06 January 2006
[KOER Synthetica Radio Transcripts]
(As a part of all commmercial Friday, KOER is pleased to bring you this public service announcement from a dead person. Actually, it advertises a book with limited availability at amazon.com. Take it away, George.)
Hello, I'm George C. Heckman. Not Hellman, Heckman. I died some time ago, but in 1879 I was the President of Philadelphia's Presbyterian Board of Publication. Ah, 1879, I remember it well. No tango, no lambada, nothing like that. But even then, before God had to strike Dick Clark down, there was a problem with dancing. Here's part of what I said back then:
When any social amusement, fashionable custom, secular business or heretical propagandism threatens the Church with injury and society with demoralization, it is the right and duty of the Christian pulpit or church-court to use all proper means in a proper spirit to confront, expose and resist the threatening danger....
Honest appeal has been made to the authority of Scripture in favor of this amusement. It has been found in such a passage as this, "There is a time to dance," and in the example of such worthies as Miriam and David. A reliable writer, whose criticism my personal examination sustains, says: "I have consulted every passage in the Bible which speaks of dancing, from all which it appears—1. That dancing was a religious act, both in true and also in idol-worship. 2. That it was practiced exclusively on joyful occasions, such as national festivals or great victories. 3. That it. was performed on such great occasions by one ,only of the sexes. 4. That it was performed usually in the daytime in the open air—in the highways, fields and groves. 5. That men who perverted dancing from a sacred use to purposes of amusement were deemed infamous. 6. That no instances of dancing are found upon record in the Bible in which the two sexes united in the exercise either as an act of worship or amusement. 7. That there are no instances on record in the Bible of social dancing for amusement, except that of the ‘vain fellows’ void of shame alluded to by Michal, of the irreligious families described by Job, which produced increased impiety and ended in destruction, and of Herodias’ daughter, which terminated in the rash vow of Herod and the murder of John the Baptist." The sum of this biblical testimony is that the dancing approved was in every respect very different from the modern amusement bearing the name, that it was performed on great national and religious occasions by the sexes separately as a spiritual exercise, that its perversion to amusement was regarded as a sacrilege, and that in every case where it is mentioned as a social amusement it is associated with condemnation or circumstances of horror....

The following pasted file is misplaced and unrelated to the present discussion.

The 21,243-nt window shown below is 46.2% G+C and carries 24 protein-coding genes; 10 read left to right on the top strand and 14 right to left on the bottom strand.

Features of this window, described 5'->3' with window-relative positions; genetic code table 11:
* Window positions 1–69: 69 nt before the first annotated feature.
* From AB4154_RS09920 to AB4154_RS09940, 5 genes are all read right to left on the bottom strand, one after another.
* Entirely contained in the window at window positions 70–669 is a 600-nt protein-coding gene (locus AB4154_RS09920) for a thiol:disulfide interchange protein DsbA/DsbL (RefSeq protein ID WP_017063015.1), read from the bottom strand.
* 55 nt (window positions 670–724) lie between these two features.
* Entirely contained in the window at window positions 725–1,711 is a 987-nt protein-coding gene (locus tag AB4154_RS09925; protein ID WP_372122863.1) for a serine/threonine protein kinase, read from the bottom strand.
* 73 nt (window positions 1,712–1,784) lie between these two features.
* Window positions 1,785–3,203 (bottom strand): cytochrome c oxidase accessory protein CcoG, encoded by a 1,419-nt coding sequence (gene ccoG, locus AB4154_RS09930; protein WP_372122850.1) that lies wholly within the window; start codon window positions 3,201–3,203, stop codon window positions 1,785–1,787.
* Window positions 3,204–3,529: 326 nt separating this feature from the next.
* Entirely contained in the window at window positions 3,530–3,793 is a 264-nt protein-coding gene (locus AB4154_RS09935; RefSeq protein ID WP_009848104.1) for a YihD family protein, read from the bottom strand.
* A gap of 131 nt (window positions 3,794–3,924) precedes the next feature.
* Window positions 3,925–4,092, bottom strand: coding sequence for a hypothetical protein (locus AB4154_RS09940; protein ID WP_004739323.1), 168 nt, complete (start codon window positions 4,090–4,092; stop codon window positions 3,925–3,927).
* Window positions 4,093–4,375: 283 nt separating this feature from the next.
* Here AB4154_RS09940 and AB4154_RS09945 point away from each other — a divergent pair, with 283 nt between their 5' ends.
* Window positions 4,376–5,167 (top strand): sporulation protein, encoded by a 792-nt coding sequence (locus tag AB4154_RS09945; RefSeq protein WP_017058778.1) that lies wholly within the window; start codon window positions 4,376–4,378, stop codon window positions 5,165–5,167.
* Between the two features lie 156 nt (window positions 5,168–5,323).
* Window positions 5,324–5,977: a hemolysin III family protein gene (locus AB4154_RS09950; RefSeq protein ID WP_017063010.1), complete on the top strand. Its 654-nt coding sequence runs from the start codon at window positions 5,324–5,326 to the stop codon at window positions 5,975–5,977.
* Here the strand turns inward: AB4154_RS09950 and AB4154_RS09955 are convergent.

It has been argued that dancing is not expressly forbidden in the Bible. I think that is true; and yet even if it be true, of what force is the argument? Must we have an express declaration of the Bible to know the moral nature and lawfulness of every action, sentiment or custom? Have we any such declaration as to the slave-trade or arson or gambling or the theatre or obscene literature? And yet what mind enlightened by Scripture can hesitate to believe that these things are as forcibly forbidden by the spirit and implications of the Bible as they could be by direct declaration? Now, if dancing is hostile to the spirit of the Bible and to that life which the Bible enjoins, then it is forbidden by the Bible.
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